Today is the anniversary of Richard Nixon's 'Checkers' speech, a long mea not really culpa about accepting illegal campaign contributions.
Nixon at the time — Sept. 23, 1952 — was Dwight Eisenhower's vice presidential pick, and controversy about accepting $18,000 threatened to get him booted off the ticket.
The speech, delivered in Hollywood, is long, rambling — and very good. It's a down-home defense that shows how taking an anti-elitist stance can wash away a multitude of sins and helps explain, even 56 years later, how campaigning with style can trump campaigning with substance.
It starts with Nixon admitting flat out that he was wrong — and then in exhaustive detail showing how extenuating circumstances prove he wasn't and that, by the way, his opponents are aristocrats and we all know what that means.
I have a theory, too, that the best and only answer to a smear or to an honest misunderstanding of the facts is to tell the truth. And that's why I am here tonight. I want to tell you my side of the case. I'm sure that you have read the charge, and you've heard it, that I, Senator Nixon, took $18,000 from a group of my supporters.
Now, was that wrong? And let me say that it was wrong. I am saying it, incidentally, that it was wrong, just not illegal, because it isn't a question of whether it was legal or illegal, that isn't enough. The question is, was it morally wrong? I say that it was morally wrong — if any of that $18,000 went to Senator Nixon, for my personal use. I say that it was morally wrong if it was secretly given, and secretly handled. And I say that it was morally wrong if any of the contributors got special favors for the contributions that they made.
The candidate asks if any of the money went to his personal use or if the contributors received a quid pro quo.
Every penny of it was used to pay for political expenses that I did not think should be charged to the taxpayers of the United States.
Let me point out — and I want to make this particularly clear — that no contributor to this fund, no contributor to any of my campaigns, has ever received any consideration that he would not have received as an ordinary constituent.
Nixon uses the speech to review his own life of penury leavened by public servitude (not service, but servitude). He reviews his own modest means, his wife's "respectable Republican cloth coat" and their two homes (candidates knew how many they owned back then) with attached mortgages and interest rates.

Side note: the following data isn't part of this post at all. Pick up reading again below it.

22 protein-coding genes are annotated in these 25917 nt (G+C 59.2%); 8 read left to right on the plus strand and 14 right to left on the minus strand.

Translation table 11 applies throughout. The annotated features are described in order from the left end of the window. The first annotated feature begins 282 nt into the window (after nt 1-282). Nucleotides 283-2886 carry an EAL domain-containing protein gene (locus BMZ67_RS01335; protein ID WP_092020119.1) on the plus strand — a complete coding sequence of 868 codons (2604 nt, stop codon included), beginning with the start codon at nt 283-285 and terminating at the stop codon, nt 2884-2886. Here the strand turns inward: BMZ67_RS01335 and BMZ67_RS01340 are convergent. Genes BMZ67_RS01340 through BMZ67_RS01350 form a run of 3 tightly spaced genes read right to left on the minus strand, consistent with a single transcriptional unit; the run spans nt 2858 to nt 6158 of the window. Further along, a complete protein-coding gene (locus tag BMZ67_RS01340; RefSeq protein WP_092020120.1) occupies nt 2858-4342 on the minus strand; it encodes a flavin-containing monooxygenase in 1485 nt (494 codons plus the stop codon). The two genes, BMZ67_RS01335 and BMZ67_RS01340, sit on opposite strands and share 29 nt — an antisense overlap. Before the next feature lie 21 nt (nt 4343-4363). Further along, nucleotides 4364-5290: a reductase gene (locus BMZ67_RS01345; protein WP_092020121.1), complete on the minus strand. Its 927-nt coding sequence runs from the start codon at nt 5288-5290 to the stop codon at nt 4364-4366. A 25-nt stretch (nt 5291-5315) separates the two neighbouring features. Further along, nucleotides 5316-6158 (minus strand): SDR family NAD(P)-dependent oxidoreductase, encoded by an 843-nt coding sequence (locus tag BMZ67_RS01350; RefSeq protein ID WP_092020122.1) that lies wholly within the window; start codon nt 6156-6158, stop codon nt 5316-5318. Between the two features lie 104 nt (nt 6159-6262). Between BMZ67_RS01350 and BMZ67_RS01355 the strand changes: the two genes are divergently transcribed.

In the end, Nixon cops to accepting a single personal gift — a flop-eared pooch that a supporter sent him and which his young daughters fell in love with. Nixon, the guilty party, tells America he's not giving up that dog — "I just want to say this, right now, that regardless of what they say about it, we're gonna keep it" — and thereby transforms himself from the accused to the upright citizen. It's like a form of Stockholm syndrome with the captives glued to their TV screens.
Rather than end the speech there, as a salt-of-the-earth, dog-lovin' guy, Nixon goes on the attack, first assailing the Democratic presidential candidate, Adlai Stevenson, for being rich ("I believe that it's fine that a man like Governor Stevenson, who inherited a fortune from his father, can run for President."); then for having a Vice Presidential candidate, John Sparkman, who put his wife on his Senate payroll ("I have found that there are so many deserving stenographers and secretaries in Washington that needed the work that I just didn't feel it was right to put my wife on the pay roll"); and then, triumphantly, for being soft on communism.
Before the speech is over, Nixon has declared that the stories about the payments he received were just "smears," smears he accepts because America is threatened by the Red Menace.
And while he's no quitter — nor, he assured America, was his ethnically Irish wife Pat — the decision to stay on the ticket was not his. Amazingly enough, that night he made sure it wasn't Ike's either.
I am submitting to the Republican National Committee tonight through this television broadcast the decision which it is theirs to make. Let them decide whether my position on the ticket will help or hurt. And I am going to ask you to help them decide. Wire and write the Republican National Committee whether you think I should stay on or whether I should get off. And whatever their decision is, I will abide by it.
Oh, and what about Checkers?
I'll just steal this paragraph from Wikipedia because it sums up the wee doggie's legacy very neatly:
Nixon's dog Checkers died in 1964 and is buried in Wantagh, New York, on Long Island's Bide-A-Wee Pet Cemetery (3300 Beltagh Avenue, Wantagh, NY). Since Nixon never lived on Long Island, and only buried Checkers there because it was convenient, some locals look upon the dog as an unwelcome outsider. Suffolk County Historical Society President Wallace Broege has been quoted as saying, "I think it does Long Island a disservice." That doesn't stop the visitors from coming. And while people still plant small American flags next to the dog's granite tombstone (Plot #5), no one from the former first family has ever visited
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